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actually generated in a particular year, Atmos Pipeline proposed an adjustment mechanism that would increase the capacity-charge component of Rate CGS and Rate PT in years when Other Revenue actually received was below $83,723,391 and decrease the capacity-charge component of Rate CGS and Rate PT in years when Other Revenue actually received exceeded $83,723,391. The adjustment mechanism, applied annually, was designed so that Atmos Pipeline would collect through Rate CGS and Rate PT 75% of any downward deviation in Other Revenue from the $83,723,391 credit to the revenue requirement established in the rate-making proceeding. When Other Revenue collected exceeded the $83,723,391 level, the adjustment mechanism would require that Atmos Pipeline return to its customers 75% of any upward deviation in Other Revenue from the $83,723,291 level. The adjustment mechanism has no effect on the targeted total revenue requirement of $226,772,532 established in the rate-making proceeding. Atmos Pipeline referred to this adjustment mechanism as " Rider Rev" and described it as " a new, revenue tracking mechanism that will adjust Rate CGS and Rate PT annually for changes in the level of revenue received from [its] 'Other Revenue' customer class in the prior year." The Commission approved implementation of Rider Rev on a three-year trial basis, finding that it was a reasonable mechanism to provide an annual adjustment to Rate CGS and Rate PT for 75% of the difference between the test-year amount of Other Revenue established in the rate-making proceeding and the actual amount of Other Revenue determined on an annual basis.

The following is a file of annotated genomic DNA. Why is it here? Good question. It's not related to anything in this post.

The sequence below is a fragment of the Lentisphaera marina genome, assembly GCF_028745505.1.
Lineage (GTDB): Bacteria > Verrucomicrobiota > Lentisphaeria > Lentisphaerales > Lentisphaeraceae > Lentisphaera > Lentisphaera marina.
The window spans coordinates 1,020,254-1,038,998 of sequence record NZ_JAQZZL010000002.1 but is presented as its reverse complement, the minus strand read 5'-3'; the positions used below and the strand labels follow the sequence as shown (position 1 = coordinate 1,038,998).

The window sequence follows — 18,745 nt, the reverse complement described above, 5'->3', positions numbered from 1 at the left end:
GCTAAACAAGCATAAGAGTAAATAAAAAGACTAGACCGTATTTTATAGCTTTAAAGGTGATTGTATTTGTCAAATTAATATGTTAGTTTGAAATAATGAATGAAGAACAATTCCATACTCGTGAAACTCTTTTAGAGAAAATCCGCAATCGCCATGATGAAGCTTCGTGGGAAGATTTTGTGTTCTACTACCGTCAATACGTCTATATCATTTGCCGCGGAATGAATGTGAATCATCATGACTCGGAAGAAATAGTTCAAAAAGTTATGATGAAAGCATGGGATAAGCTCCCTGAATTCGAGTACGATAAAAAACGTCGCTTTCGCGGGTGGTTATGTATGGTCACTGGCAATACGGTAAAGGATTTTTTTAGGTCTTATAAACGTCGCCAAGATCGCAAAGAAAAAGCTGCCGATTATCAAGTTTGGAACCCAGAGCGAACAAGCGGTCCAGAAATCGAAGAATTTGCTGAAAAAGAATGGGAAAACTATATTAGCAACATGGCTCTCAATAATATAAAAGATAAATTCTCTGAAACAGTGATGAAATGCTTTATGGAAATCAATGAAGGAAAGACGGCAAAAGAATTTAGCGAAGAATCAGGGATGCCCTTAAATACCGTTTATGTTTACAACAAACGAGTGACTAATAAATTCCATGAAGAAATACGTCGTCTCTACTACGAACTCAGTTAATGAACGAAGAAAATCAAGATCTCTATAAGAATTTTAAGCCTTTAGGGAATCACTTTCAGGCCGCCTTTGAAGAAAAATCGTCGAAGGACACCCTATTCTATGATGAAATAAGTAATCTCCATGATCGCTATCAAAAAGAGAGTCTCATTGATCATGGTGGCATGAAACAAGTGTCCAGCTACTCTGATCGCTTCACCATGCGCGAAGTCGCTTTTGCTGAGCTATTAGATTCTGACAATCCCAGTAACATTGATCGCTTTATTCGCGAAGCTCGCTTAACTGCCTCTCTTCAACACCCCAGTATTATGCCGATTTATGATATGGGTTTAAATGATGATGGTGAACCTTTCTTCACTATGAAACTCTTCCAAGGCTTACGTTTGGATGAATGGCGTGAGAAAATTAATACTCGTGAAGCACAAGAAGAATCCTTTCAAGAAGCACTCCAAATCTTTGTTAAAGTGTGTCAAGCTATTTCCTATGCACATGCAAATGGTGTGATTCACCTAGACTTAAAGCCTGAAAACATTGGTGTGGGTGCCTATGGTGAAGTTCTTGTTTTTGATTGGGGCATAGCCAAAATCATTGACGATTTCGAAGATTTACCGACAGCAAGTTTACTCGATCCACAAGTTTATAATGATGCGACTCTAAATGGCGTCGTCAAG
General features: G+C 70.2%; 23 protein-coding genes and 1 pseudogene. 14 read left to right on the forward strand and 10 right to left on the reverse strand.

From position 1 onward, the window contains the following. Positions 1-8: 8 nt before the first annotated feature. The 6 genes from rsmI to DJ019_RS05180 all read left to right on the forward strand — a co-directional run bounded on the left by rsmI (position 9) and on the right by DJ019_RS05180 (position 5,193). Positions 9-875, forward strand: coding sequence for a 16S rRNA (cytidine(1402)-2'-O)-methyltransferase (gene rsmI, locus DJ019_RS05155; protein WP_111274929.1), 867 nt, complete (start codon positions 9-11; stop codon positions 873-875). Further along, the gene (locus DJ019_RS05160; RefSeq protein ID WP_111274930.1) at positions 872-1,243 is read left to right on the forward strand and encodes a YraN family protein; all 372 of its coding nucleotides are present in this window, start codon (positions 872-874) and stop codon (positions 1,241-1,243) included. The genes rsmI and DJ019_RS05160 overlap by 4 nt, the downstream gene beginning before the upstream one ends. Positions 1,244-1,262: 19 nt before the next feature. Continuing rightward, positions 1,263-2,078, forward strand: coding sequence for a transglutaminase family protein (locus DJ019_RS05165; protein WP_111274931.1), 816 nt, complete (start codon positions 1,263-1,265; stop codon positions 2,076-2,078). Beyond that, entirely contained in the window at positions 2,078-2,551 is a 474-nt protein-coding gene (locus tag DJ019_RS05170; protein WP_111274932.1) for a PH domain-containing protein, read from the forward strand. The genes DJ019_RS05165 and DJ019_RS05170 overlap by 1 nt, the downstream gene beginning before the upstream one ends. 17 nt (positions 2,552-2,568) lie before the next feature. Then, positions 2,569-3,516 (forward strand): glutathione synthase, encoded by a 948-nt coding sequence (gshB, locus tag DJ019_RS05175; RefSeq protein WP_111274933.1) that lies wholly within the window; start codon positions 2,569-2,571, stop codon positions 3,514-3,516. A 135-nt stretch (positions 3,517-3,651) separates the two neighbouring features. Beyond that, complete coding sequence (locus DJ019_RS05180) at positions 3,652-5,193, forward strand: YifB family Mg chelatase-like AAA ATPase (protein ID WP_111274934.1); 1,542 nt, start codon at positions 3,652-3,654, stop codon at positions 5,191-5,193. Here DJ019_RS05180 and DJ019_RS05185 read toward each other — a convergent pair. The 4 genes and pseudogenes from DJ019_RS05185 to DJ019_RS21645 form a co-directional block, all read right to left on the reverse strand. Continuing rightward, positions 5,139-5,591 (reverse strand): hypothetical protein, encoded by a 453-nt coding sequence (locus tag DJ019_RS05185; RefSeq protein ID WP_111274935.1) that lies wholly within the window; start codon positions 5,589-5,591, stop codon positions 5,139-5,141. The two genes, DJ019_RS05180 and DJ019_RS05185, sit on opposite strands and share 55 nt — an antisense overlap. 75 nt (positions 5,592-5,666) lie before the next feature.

After the Commission issued its order and motions for rehearing were filed, the Commission issued an order nunc pro tunc correcting some mathematical errors and denied the motions for rehearing. Subsequent motions for rehearing were overruled by operation of law, and several parties to the rate-making proceeding filed suits for judicial review in Travis County district court. See GURA § § 103.014, 105.001; APA § 2001.171. On the parties' agreed motion, the suits for judicial review were consolidated into one case. The district court affirmed the Commission's order, after which the State Agencies, the Municipalities, the City, and the Steering Committee appealed the judgment. All of the appellants challenge the Commission's approval of Rider Rev. In addition, the Municipalities challenge the Commission's return-on-equity determination; the Steering Committee challenges the Commission's decision to apply Other Revenue as a credit against the total revenue requirement rather than establishing an " Other Revenue" rate class for competitive customers; and the City challenges the Commission's finding that a 2004 merger between TXU Gas Company LP and Atmos Pipeline's parent company, Atmos Energy Corporation, was in the public interest. We will provide additional facts germane to the various points of error throughout this opinion.